The Week on Wall Street
Stocks drifted lower last week as investors considered the possibility that the world’s two largest economies might take some time to resolve key trade issues.
The S&P 500 retreated 1.17%; the Nasdaq Composite, 2.29%; the Dow Jones Industrial Average, 0.69%. The concern over trade was felt elsewhere: the overseas developed markets benchmark, the MSCI EAFE, also lost 1.41% in five sessions.[i],[ii]
Market Waits for Further Trade Talk Cues
A compromise on tariffs between the U.S. and China did not seem forthcoming last week. Negotiations appeared stalled. Regardless, President Trump and Chinese President Xi are slated to meet at June’s G20 summit in Japan.
The Department of Commerce has effectively banned U.S. companies from doing business with Chinese tech giant Huawei, a major global player in 5G technology. Some analysts think China may respond with retaliatory measures.[iii]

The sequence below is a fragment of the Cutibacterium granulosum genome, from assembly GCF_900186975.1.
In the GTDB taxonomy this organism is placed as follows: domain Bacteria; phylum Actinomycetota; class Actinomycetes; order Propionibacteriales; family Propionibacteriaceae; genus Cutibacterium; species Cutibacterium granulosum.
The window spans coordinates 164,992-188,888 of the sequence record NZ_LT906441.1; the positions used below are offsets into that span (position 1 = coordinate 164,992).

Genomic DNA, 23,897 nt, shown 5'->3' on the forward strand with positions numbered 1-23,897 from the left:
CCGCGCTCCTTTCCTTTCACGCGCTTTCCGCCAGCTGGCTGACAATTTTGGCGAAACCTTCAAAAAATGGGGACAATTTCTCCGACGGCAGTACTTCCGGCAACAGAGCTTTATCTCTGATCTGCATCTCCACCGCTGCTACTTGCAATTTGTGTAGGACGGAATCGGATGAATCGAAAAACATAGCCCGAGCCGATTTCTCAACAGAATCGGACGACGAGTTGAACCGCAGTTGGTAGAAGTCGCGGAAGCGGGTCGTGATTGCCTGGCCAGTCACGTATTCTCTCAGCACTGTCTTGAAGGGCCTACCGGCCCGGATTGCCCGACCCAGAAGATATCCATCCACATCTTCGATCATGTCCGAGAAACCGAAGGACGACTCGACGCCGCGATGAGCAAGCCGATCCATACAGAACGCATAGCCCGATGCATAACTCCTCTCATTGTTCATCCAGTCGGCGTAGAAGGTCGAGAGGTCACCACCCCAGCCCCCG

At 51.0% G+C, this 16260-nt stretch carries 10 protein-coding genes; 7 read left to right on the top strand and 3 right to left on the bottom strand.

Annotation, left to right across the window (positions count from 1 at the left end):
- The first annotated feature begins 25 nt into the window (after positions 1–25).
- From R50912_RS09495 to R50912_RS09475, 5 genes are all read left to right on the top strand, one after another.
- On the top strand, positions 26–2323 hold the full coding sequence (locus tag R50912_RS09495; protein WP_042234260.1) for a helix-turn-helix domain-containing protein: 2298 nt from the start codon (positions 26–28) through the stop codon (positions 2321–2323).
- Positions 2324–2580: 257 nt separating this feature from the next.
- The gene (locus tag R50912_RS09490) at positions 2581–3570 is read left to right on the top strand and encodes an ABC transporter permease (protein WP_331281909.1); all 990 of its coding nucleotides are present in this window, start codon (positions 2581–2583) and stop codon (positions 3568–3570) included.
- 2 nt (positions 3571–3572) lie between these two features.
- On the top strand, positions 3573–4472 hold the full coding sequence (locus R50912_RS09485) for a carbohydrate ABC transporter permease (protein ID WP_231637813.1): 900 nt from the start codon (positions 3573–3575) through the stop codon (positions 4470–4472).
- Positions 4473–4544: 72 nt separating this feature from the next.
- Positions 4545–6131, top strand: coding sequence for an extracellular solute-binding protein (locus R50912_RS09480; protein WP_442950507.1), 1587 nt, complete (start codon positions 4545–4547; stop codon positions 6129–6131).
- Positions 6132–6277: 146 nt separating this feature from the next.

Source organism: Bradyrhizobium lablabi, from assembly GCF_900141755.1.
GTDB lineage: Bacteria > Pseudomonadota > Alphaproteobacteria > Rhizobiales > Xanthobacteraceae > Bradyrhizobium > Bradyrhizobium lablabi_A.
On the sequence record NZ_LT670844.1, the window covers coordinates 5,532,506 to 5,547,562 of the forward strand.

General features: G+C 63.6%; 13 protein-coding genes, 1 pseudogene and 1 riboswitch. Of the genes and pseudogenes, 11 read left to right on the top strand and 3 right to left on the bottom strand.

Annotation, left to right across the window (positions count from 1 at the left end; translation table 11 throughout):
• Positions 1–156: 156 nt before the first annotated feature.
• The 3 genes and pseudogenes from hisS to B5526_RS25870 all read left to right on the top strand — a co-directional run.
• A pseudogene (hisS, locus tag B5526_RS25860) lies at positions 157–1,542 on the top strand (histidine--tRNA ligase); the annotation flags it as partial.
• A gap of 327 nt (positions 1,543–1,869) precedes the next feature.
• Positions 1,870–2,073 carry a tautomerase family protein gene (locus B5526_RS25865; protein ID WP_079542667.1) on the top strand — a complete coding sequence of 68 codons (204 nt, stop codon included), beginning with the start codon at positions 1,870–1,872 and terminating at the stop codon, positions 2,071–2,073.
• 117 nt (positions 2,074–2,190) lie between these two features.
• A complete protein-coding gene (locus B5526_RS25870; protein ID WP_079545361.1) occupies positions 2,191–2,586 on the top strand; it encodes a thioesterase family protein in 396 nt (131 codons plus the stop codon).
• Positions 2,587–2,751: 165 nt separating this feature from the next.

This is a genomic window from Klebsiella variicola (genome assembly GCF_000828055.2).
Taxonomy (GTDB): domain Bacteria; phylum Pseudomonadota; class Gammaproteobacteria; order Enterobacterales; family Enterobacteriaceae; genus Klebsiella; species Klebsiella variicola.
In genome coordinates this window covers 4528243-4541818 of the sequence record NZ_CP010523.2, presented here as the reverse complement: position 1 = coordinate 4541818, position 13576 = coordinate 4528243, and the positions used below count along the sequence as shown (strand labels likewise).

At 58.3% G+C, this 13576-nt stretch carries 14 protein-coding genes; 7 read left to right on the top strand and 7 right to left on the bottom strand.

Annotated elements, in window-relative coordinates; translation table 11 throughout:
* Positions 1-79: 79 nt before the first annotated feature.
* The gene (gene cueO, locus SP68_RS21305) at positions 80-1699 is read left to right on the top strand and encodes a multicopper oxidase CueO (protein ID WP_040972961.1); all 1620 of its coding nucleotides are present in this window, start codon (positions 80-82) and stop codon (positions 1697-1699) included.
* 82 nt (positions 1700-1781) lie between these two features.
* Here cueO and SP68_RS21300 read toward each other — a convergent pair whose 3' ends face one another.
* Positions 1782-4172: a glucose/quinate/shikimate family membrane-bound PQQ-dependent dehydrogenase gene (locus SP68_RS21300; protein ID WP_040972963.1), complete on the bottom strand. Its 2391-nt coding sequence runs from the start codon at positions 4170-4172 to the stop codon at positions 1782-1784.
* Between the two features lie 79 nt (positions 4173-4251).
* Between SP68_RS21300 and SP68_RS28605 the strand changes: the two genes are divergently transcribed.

Leading Retailers Report Earnings
Big-box stores and other major retail chains announced first-quarter results last week. While some traditional department store chains disappointed (Kohl’s, JC Penney, Nordstrom), Macy’s recorded its sixth straight quarter of comparable sales growth. Target reported a 10.8% jump in earnings in the first quarter, Walmart announced Q1 gains in earnings and revenue, and Urban Outfitters saw record sales in Q1.[iv],[v]
Any companies mentioned are for informational purposes only, and this should not be considered a solicitation for the purchase or sale of their securities. Any investment should be consistent with your objectives, time frame, and risk tolerance.
As new chapters in the U.S.-China trade drama continue to unfold, remember that your investment approach is built around your long-term objectives and risk tolerance. There will always be day-to-day price changes; there will always be breaking news alerts. The disciplined, long-term investor stays the course through the ups and downs.